Does Your Prius Prime Need an Oil Change?
Here at MotorBiscuit, we get literally zero emails a week about the ins and outs of Prius Prime oil changes. However, the Internet is abuzz with quite a number of people asking. Given the all-new Prime’s unbelievable step forward in style, power, and innovation, many are taking notice of Toyota’s go-to PHEV (Plug-in Hybrid Electric Vehicle). And that got us wondering, how long can it go between oil changes?
The Prius Prime isn’t electric only
Battery packs may not need oil changes, but internal combustion engines do. First and second-generation Primes had a 1.8-liter four-cylinder Atkinson cycle engine as a primary power source. For the third-generation PHEV debuting in 2023, the block was punched out to 2.0 liters, but it remains matched with a dual motor-generator hybrid system.
Toyota’s newest Prius Prime is now the most powerful ever. Together, the engine and hybrid system put 220 horsepower to all four wheels. This also made the Prime the quickest to date, hitting 60 mph from a standstill in just 6.6 seconds.
How do you maintain Prius Prime’s driveline?
Maintaining a Prius Prime is much like any other car. It has fluids that need to be checked and topped off, tires that need to be rotated, and much more. According to Toyota, the following are recommended maintenance points:
- 5,000 miles: Rotate tires, inspect wiper blades, fluid levels, and brake pads.
- 10,000 miles: A typical 5,000-mile service, plus an oil change.
- 15,000 miles: The 5,000-mile service, including inspection of the driveline and suspension components.
Other than any repairs that may need to be completed, maintenance on a Prius Prime is rather simple. However, Toyota also recommends adding an additive to clean the engine’s electronic fuel injectors every 5,000 miles for owners who live in Hawaii. Regardless, every time the Prime travels a five-digit distance, the oil must be drained and the filter replaced.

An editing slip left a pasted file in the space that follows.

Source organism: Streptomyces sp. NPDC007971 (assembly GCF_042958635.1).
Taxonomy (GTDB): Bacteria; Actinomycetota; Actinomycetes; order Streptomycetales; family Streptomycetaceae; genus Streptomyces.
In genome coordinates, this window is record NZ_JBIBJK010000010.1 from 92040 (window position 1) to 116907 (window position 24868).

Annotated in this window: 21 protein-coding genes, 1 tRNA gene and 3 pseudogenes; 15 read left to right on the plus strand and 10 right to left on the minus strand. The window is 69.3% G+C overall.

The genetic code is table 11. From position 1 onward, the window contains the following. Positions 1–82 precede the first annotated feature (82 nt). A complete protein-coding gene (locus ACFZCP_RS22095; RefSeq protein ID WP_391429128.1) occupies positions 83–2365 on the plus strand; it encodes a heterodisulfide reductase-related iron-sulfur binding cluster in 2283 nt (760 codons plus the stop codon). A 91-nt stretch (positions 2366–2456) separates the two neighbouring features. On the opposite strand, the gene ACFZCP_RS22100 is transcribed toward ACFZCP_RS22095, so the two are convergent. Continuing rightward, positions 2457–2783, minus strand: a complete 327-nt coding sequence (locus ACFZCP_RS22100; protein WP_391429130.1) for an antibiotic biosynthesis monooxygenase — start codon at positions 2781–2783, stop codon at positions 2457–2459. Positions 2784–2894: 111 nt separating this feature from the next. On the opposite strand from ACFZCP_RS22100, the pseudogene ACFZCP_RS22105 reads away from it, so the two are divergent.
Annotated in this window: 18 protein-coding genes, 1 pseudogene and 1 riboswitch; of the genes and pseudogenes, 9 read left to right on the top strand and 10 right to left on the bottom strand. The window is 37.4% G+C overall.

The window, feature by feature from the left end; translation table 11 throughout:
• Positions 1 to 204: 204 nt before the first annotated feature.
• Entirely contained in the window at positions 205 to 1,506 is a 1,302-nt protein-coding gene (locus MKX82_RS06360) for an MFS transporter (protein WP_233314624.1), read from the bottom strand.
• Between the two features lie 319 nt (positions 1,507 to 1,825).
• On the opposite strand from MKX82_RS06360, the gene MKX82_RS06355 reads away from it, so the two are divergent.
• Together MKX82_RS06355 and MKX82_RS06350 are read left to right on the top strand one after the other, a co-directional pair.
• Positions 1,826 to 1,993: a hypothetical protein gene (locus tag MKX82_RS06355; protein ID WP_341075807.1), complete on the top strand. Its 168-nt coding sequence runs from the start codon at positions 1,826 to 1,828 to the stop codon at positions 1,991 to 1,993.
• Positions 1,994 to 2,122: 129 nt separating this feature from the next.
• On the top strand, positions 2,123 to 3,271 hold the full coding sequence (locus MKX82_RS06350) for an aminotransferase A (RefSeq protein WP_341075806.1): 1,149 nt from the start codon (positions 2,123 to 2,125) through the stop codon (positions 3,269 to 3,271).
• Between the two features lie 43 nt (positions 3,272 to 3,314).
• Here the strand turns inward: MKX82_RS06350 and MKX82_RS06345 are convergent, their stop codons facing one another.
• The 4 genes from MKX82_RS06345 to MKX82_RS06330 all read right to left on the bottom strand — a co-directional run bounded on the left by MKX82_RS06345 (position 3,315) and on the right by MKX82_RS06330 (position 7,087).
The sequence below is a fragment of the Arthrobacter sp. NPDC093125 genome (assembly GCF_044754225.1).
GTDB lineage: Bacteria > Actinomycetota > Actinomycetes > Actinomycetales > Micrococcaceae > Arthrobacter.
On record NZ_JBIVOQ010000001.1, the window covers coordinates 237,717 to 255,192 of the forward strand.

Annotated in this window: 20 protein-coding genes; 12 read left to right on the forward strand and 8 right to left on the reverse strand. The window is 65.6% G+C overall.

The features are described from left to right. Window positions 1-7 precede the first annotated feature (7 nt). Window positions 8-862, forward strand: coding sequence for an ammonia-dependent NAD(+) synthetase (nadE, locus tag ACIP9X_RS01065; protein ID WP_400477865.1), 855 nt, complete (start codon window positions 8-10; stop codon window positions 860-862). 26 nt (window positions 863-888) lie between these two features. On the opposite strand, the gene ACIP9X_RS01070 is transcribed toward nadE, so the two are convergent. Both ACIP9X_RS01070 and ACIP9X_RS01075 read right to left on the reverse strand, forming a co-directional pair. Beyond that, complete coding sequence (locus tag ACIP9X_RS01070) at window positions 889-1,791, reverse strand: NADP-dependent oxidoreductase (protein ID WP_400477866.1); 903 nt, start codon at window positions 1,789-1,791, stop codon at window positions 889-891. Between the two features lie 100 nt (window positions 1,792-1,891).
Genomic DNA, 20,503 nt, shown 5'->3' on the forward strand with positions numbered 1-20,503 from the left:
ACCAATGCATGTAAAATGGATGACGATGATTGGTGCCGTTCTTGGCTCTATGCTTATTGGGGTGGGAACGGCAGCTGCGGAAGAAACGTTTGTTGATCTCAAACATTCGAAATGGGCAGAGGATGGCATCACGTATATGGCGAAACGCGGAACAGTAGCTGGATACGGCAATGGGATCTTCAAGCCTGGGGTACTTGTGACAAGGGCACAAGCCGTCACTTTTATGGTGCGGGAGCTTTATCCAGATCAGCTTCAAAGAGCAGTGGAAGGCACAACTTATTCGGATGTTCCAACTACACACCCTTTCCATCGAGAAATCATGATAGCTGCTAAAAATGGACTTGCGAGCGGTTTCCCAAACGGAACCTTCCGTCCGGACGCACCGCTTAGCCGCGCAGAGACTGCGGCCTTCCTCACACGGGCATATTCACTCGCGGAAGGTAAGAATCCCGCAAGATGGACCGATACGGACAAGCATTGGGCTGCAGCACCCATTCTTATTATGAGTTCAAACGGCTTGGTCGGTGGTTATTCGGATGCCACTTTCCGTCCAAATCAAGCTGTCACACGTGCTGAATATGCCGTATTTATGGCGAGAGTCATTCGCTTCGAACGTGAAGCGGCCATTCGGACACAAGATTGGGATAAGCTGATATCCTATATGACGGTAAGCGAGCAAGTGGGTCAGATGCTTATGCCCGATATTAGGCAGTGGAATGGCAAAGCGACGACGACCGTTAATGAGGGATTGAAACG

What type of oil does a Prius Prime take?
Toyota’s Prius Prime takes a very, very thin oil. Typically, trucks and SUVs can run 10W-30, 10W-40, and other dense mixtures. But Toyota recommends 0W-16 for the Prime.
There’s an issue with the type of oil the Prius Prime takes if you’re doing it yourself. While it’s a type of oil that will stand up to uncompromising applications, it’s uncommon, thus, much more expensive. Lover-viscosity oils like 0W-16 have been used overseas for decades but are relatively new to the U.S.
Experts at Tire Review explained that 0W-16 oils would be part of the ILSAC (International Lubricant Specification Advisory Committee) GF-6 rollout as GF-6B oil. They note that GF-6B spec oils aren’t backward compatible. For instance, the compatibility of GF-6A lubricants means they have a conventional viscosity grade acceptable for use in cars recommended for previous GF categories (GF-1 through GF-5).
Which is better: 0W-16 or 0W-20?
If you’re at your local auto parts store, you’ll likely see a nearly 50% decrease in price for a five-quart jug of 0W-20 over 0W-16. Do four viscosity points matter that much? The Prius Prime owner’s manual indicates that 0W-20 can be used for the 10,000-mile oil change interval. But it does clarify at the service period 5,000 miles later, “If 0W-16 oil WAS NOT used at the last oil change, replace engine oil and oil filter.”
0W-16 oil reduces hybrid engine warm-up times and increases fuel economy by lowering overall internal friction. Considering that the Prius Prime is built with hypermiling as a priority, it’s best to stick with the manufacturer’s recommendations. But if you really need to save that $10, just remember to spend it the next time the oil change interval comes up.